Leave a comment

Communication Breakdown: The Art in Medicine

I walk around, wide-eyed yet confused. It seems so different. I always thought I was too objective for my art friends and too subjective for my science friends. But was that really an accurate reflection of my own personality?

Medicine is about reductionism, objectivity and straightforwardness. In medical school, I’m learning a method of communication in which empathy is taught as a route to finding out more about a patient; it’s conveniently called the patient-centered approach. In the breakdown of this strategy — its method and madness — I see that we are being taught this system of communication through the lens of efficiency, and not that of empathy. It’s hard not to see the irony when one asks an open-minded question with the underlying intent of getting to the point more quickly.

Is there really an ironic twist to the above-mentioned approach to medicine? Am I just reading too far into it? Seemingly, it could just be interesting happenstance that an approach that makes the patient feel more comfortable is also more efficient. Maybe I’m seeing problems in the system simply because I am prone to look for them. A self-fulfilling prophecy, perhaps.

These thoughts swirl through my mind…

I sit in front of a standardized patient and go cross-eyed. Is he aware that I am losing attention? Is this how I act when I think too hard? Where do I go from here? Get your eyes straight! Are these really thoughts I should be having? I think it’s the job of an art student to question, to analyze and to critique. I’m good at these things, especially when it comes to self-analysis. These three skills were my defense as to why cinema studies would be an appropriate major for my burgeoning medical career! These concepts seemed so applicable to science! To critique, to analyze, to question, hmm… Upon further consideration, these skills have multiple meanings and disparate uses. It’s like trying to speak Chinese with only a knowledge of the Roman alphabet. At first glance you think, “Hey, it’s just another language. I already know one of those! How hard can it be?” But in the end you realize you might be missing a little something.

My method of thinking, drawing conclusions and analyzing situations is firmly rooted in art. I am used to the answer not being black or white or plausible. Of the subjective mind state: the ability to make anything true. It always comes back to perspective. It’s language that matters, not science. My subjective nature is too ingrained in my psyche.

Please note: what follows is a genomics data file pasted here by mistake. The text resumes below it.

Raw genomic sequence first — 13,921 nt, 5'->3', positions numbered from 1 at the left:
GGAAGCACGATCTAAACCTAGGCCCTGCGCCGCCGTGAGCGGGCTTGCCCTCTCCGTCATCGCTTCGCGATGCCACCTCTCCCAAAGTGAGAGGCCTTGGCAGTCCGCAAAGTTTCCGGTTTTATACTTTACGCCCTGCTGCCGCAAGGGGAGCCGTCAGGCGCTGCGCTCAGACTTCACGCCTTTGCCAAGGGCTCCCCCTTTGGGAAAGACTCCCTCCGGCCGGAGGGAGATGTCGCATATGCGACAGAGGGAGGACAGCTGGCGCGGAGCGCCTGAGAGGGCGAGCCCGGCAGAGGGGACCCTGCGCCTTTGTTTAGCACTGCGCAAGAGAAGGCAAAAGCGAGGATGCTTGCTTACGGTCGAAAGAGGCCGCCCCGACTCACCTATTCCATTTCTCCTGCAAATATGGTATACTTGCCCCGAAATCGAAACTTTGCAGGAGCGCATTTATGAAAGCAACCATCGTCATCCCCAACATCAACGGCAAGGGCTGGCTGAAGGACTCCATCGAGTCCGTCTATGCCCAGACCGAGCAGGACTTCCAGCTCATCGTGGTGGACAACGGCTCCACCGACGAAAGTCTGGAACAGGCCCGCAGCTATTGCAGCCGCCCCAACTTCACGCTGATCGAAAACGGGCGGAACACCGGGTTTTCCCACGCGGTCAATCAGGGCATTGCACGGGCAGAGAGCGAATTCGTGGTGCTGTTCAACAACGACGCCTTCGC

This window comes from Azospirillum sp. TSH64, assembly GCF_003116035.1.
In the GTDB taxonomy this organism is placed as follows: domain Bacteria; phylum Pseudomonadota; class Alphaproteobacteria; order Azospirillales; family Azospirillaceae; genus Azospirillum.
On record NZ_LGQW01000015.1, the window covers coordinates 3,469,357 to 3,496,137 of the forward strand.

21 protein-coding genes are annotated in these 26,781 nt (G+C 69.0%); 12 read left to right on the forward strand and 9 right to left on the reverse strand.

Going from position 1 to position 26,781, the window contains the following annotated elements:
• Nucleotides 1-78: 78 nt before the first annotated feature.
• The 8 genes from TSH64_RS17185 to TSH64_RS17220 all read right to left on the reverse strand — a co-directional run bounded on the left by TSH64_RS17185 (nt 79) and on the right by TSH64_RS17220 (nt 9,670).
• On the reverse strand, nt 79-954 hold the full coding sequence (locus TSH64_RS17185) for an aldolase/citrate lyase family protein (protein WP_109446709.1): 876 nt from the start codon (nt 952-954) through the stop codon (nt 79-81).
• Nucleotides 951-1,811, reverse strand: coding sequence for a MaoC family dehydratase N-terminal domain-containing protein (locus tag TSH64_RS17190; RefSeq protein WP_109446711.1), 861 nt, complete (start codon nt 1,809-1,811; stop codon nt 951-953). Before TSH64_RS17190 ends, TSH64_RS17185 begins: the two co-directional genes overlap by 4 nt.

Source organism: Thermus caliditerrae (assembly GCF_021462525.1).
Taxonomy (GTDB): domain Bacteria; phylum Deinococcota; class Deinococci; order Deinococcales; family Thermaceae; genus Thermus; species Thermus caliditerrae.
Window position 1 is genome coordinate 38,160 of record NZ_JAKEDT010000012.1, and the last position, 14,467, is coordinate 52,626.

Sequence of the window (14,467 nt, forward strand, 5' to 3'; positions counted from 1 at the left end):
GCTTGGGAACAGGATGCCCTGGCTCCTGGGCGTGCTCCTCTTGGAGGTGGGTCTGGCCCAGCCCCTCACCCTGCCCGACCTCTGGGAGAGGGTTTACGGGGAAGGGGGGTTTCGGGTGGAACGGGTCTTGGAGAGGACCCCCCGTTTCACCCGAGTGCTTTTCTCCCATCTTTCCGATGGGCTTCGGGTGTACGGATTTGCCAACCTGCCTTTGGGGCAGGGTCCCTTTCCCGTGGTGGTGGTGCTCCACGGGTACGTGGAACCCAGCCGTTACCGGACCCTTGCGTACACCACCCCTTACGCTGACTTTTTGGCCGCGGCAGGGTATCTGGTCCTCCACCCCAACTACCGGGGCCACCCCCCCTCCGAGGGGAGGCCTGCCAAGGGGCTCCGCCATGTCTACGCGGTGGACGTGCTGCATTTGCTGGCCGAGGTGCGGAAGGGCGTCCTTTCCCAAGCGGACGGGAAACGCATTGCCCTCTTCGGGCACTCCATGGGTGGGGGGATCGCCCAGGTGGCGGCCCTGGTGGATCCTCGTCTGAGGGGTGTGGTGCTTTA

I think there should be an Art Majors Anonymous for medical students. Irony, sarcasm and absurdity are key facets of an art major’s vocabulary and aesthetic. My aesthetic. But they have little place in medicine. How can I reconcile a vision to be independent with a reality that finds this independence a setback to meaningful communication? How can I use the things I learned in undergrad effectively in an environment they weren’t made for? Am I thinking too much?

I walk into the exam return with anger in my eyes. These questions are wrong! Poorly worded! Filth!


I am stuck. Physically, between a Cliff bar and a gross anatomy atlas. I don’t know how to approach all of this with my skill set, with my knowledge of The Simulacra and The Female Gaze  — the cinema studies stuff). This is neither a cry for help, nor a self-help guide. It’s self-therapy. It’s putting something out there so I can let it go. I think that we all have our cinema studies major. Whatever you bring with you into medical school — whatever knowledge, thoughts and dreams — are incompatible with the reality of medicine. You have to learn on the job, or in this case while cutting into your cadaver.

Upon reflection, all of us newly-fashioned med students seem to have no idea what’s going on half the time. Maybe it’s good to admit this. Maybe it’s good to genuinely comprehend that there is something dramatically different about medical school. It makes me care. That’s what’s different: it makes me care. A life of aloofness has been thrown away and replaced with the unfortunate knowledge that I feel this way because I have finally learned what it is to care. My jaded art school friends will be so upset.

Joshua Greenwald (1 Posts)

Contributing Writer

Drexel University College of Medicine

Joshua is a Class of 2018 medical student at Drexel University College of Medicine.